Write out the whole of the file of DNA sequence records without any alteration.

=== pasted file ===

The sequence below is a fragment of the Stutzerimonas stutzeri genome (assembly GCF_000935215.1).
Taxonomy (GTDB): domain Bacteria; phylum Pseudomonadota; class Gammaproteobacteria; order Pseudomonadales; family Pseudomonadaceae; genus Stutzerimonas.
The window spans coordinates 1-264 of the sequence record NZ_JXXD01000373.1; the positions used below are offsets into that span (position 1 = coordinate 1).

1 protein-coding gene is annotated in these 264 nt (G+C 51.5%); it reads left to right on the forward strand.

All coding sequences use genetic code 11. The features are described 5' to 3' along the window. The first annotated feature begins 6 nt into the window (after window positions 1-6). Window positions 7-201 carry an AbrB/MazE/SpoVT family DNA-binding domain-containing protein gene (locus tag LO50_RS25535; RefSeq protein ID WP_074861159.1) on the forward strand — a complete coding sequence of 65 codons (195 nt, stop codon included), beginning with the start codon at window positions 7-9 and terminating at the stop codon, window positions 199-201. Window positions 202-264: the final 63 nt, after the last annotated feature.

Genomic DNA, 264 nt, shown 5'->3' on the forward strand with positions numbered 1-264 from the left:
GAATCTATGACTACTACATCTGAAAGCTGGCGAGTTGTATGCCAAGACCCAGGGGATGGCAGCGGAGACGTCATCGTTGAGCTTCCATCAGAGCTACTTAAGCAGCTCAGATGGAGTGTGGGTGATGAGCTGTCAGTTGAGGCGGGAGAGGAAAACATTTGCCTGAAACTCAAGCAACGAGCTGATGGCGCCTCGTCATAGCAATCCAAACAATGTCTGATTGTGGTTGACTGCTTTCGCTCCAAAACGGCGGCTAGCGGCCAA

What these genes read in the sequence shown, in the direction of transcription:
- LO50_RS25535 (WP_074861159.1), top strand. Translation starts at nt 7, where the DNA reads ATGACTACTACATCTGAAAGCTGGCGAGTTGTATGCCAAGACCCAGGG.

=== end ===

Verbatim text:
The sequence below is a fragment of the Stutzerimonas stutzeri genome (assembly GCF_000935215.1).
Taxonomy (GTDB): domain Bacteria; phylum Pseudomonadota; class Gammaproteobacteria; order Pseudomonadales; family Pseudomonadaceae; genus Stutzerimonas.
The window spans coordinates 1-264 of the sequence record NZ_JXXD01000373.1; the positions used below are offsets into that span (position 1 = coordinate 1).

1 protein-coding gene is annotated in these 264 nt (G+C 51.5%); it reads left to right on the forward strand.

All coding sequences use genetic code 11. The features are described 5' to 3' along the window. The first annotated feature begins 6 nt into the window (after window positions 1-6). Window positions 7-201 carry an AbrB/MazE/SpoVT family DNA-binding domain-containing protein gene (locus tag LO50_RS25535; RefSeq protein ID WP_074861159.1) on the forward strand — a complete coding sequence of 65 codons (195 nt, stop codon included), beginning with the start codon at window positions 7-9 and terminating at the stop codon, window positions 199-201. Window positions 202-264: the final 63 nt, after the last annotated feature.

Genomic DNA, 264 nt, shown 5'->3' on the forward strand with positions numbered 1-264 from the left:
GAATCTATGACTACTACATCTGAAAGCTGGCGAGTTGTATGCCAAGACCCAGGGGATGGCAGCGGAGACGTCATCGTTGAGCTTCCATCAGAGCTACTTAAGCAGCTCAGATGGAGTGTGGGTGATGAGCTGTCAGTTGAGGCGGGAGAGGAAAACATTTGCCTGAAACTCAAGCAACGAGCTGATGGCGCCTCGTCATAGCAATCCAAACAATGTCTGATTGTGGTTGACTGCTTTCGCTCCAAAACGGCGGCTAGCGGCCAA

What these genes read in the sequence shown, in the direction of transcription:
- LO50_RS25535 (WP_074861159.1), top strand. Translation starts at nt 7, where the DNA reads ATGACTACTACATCTGAAAGCTGGCGAGTTGTATGCCAAGACCCAGGG.